Campaigners in Blackpool have expressed dismay after a bid to have the maximum bet on some gambling machines significantly reduced was rejected by the government.
Newham Council had led calls for the highest stake on fixed-odds betting terminals (FOBTs) to be cut from £100 to £2. But the Government says it has already introduced strong controls to safeguard against problem gambling.
Councils are concerned about clusters of betting shops forming, particularly in deprived areas.
Estimates from the Campaign for Fairer Gambling show punters on the Fylde poured close to £50m into FOBTs last year- raking in a £9m profit for the bookies.
The research found there are around 3,200 “problem” gamblers using the machines on the Fylde coast and they alone are worth £3.7m a year to betting companies - or £1,656 each.
Campaigners in Blackpool, where most of the Fylde’s 243 machines are, say the Government should be doing more to address the issue.
The refusal to reduce the maximum bet is an absolutely appalling decision considering the majority of these betting shops are in the most deprived areasCoun John Jones
Coun John Jones who represents Bloomfield ward which is one of the poorest areas of Blackpool, said: “The refusal to reduce the maximum bet is an absolutely appalling decision considering the majority of these betting shops are in the most deprived areas.
“My worry is that when people are having financial problems, they may be tempted to bet.
“When they are desperate they look for ways to make some money but can end up getting into even worse difficulty.”
The proposal to limit bets had been submitted under legislation which allows councils to urge central government to change the law to help them promote the “sustainability of local communities”.
Earlier this year, new rules were introduced which mean anyone wanting to place a stake over £50 on the machines has to interact with staff or set up an account with a bookmaker.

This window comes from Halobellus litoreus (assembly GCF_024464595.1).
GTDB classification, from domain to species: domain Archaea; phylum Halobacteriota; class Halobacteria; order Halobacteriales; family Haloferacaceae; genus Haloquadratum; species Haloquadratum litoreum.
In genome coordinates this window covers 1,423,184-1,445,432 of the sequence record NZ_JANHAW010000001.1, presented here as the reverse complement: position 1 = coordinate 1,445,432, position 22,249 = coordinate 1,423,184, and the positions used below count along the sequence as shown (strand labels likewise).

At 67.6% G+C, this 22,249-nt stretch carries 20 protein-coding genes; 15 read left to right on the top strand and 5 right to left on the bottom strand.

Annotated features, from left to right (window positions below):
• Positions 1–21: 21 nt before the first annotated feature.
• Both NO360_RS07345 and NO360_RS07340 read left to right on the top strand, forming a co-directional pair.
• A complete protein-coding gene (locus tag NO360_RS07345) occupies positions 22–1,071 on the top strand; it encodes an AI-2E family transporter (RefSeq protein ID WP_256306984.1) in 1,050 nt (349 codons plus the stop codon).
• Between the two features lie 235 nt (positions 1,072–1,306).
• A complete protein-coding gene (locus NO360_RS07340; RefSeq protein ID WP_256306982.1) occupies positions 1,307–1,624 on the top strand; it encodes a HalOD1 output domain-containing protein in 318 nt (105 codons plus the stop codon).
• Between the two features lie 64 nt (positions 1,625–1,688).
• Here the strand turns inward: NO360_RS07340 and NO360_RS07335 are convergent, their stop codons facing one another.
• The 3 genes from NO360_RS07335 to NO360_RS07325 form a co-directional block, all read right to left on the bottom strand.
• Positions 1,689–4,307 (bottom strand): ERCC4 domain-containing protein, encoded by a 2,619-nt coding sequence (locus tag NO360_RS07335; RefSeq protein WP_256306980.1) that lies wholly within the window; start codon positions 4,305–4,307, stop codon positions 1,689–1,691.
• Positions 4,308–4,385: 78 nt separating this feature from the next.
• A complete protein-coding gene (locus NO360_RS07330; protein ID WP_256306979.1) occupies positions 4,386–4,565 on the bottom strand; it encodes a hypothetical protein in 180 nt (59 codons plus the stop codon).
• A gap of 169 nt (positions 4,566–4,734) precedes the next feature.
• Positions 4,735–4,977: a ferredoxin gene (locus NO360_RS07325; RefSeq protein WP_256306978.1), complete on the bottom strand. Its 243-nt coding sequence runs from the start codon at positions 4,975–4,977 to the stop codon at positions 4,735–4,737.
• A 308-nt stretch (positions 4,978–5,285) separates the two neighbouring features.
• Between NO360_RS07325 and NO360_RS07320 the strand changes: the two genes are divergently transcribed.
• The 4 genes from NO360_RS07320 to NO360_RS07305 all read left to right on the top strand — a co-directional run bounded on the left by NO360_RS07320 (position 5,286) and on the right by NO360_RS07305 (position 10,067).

“The government said the change will allow staff to monitor behaviour and act if they identify signs of problem gambling. But Coun Jones said this did not go far enough.
He said: “They are asking the people who are making the money to supervise the customers.”
The Association of British Bookmakers (ABB) says the average spend per player in Blackpool is £5.50 which shows most people do bet responsibly.
The industry’s view on FOBTs
A spokesman for William Hill said: “William Hill is a socially responsible and regulated operator with a strong track record of promoting responsible gambling. Our Board and senior management regularly monitor and review compliance against exacting standards.
“While problem gambling levels in the UK are low by international standards (and possibly falling) nevertheless, the industry accepts it has a responsibility to address public concern and has taken a number of steps:”
Those steps include:
• Committing to self-regulation by leading on the development of the Association of British Bookmaker’s Code on Responsible Gambling and Player Protection;
• Promoting responsible gambling in shops and signposting customers to counselling where necessary;
• Ensuring customers are faced with time and cash limits on machines;
• Developing software to identify problem and alerting the customer; and
• Ensuring staff remain well-trained and diligent.